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Wonderful production, but Broderick is miscast
on July 7, 2004
On the whole, I prefer this 2003 Disney production of THE MUSIC MAN to the original 1962 movie version. The original was full of bright, garish colors that emphasized the cast members' age and made the supposedly turn-of-the-century high school gym look more like the one in WEST SIDE STORY. By contrast, the new version recreates the period beautifully, with muted colors that give the train, the town, the school, and the ice cream parlor the look of an old-fashioned picture postcard. The original version was also quite stagey, while the new one uses subtle camera angles to suggest the unwelcoming quality of the town in "Iowa Stubborn" and to create an almost menacing mood in the opening train number, "Rock Island." "Marian the Librarian," which looked silly in the original, here becomes a delightful "literary fantasy." And the new cast is youthful and fresh, with a Marian (Kristen Chenowith) both ravishing of voice and much more appealing of personality than the original's Shirley Jones. Chenowith's Marian is no uptight spinster but the town eccentric, an independent young woman of intelligence and humor. Disney regular Victor Garber also stands out as a pompous yet likeable Mayor Shinn.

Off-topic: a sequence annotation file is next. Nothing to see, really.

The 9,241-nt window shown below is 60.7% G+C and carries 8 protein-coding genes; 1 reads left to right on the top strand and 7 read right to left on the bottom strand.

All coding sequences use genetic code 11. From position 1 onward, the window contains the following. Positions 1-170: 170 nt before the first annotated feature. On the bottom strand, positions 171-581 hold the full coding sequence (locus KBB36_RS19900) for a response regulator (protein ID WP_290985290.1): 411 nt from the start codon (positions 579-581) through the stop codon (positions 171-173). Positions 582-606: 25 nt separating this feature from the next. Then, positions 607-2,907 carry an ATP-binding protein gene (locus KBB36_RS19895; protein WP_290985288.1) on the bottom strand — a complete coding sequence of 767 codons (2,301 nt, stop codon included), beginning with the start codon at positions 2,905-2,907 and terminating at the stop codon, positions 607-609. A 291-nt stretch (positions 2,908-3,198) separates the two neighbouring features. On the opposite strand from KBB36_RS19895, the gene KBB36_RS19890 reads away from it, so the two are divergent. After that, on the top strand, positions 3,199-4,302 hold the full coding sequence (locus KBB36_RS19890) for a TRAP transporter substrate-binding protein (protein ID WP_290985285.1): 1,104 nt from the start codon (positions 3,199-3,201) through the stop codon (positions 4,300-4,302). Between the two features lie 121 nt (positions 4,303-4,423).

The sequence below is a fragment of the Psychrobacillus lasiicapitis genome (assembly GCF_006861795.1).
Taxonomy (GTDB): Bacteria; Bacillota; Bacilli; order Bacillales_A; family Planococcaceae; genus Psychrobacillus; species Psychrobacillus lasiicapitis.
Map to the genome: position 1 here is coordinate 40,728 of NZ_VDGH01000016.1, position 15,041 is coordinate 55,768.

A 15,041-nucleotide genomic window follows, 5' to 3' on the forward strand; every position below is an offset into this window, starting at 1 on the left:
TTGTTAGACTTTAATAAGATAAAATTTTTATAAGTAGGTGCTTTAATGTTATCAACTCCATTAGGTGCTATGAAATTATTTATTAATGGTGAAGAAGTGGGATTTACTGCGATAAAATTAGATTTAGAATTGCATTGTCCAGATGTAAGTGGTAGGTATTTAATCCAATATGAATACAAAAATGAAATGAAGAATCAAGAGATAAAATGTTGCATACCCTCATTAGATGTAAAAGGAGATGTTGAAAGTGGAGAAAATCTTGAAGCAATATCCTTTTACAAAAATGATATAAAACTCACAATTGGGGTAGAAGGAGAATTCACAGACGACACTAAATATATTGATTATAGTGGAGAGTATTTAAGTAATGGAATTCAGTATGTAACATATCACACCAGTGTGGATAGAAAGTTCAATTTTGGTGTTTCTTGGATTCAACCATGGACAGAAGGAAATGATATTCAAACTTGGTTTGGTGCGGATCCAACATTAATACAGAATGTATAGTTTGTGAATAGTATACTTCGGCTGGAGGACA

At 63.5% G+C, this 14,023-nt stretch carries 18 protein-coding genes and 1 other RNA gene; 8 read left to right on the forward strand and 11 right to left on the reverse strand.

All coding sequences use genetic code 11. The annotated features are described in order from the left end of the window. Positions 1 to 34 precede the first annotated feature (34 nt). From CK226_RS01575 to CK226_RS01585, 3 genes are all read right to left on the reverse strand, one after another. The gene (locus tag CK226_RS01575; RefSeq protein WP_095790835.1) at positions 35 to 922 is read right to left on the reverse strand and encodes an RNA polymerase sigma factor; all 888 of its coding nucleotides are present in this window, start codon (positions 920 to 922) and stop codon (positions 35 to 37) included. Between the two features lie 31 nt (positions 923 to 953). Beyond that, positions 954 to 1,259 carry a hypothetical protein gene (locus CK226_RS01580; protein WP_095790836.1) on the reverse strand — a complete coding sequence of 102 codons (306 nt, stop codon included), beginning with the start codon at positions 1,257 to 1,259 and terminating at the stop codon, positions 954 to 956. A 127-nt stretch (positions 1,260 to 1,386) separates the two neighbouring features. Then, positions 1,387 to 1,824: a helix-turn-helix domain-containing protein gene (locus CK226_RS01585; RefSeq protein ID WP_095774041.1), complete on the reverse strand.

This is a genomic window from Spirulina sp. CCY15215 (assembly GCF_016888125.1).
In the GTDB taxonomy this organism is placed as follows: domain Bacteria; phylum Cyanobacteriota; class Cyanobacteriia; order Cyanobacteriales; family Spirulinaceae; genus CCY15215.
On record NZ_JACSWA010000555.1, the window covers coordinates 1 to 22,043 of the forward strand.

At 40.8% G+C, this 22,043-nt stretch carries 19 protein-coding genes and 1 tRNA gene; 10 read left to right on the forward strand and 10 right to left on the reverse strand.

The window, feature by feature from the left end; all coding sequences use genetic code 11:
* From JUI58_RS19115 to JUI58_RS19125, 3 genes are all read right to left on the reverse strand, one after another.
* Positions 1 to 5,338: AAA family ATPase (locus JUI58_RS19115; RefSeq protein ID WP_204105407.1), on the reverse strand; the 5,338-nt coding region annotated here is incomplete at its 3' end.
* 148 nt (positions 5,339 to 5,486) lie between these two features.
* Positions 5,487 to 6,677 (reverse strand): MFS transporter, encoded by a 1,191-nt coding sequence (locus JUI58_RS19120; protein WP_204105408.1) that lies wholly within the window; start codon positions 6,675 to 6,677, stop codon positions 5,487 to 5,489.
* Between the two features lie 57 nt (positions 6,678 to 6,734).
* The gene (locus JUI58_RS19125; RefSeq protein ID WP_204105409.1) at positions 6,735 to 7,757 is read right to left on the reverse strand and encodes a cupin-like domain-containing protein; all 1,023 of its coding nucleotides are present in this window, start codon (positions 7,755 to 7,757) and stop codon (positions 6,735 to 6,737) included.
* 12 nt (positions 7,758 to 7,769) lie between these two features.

Matthew Broderick, though, is all wrong as Harold Hill. In an interview, Broderick suggested that he wanted to create a more understated salesman than Robert Preston's famous "bass drum." But in fact Broderick's performance is simply boring. I couldn't imagine duller renditions of "Ya Got Trouble" and "Seventy-Six Trombones," for example - and if Harold Hill doesn't "sell" those two big numbers, then he is not Harold Hill. In short, though Broderick has been fine in other, less dominating musical roles, he is miscast as a fast-talking, charismatic "spell-binder."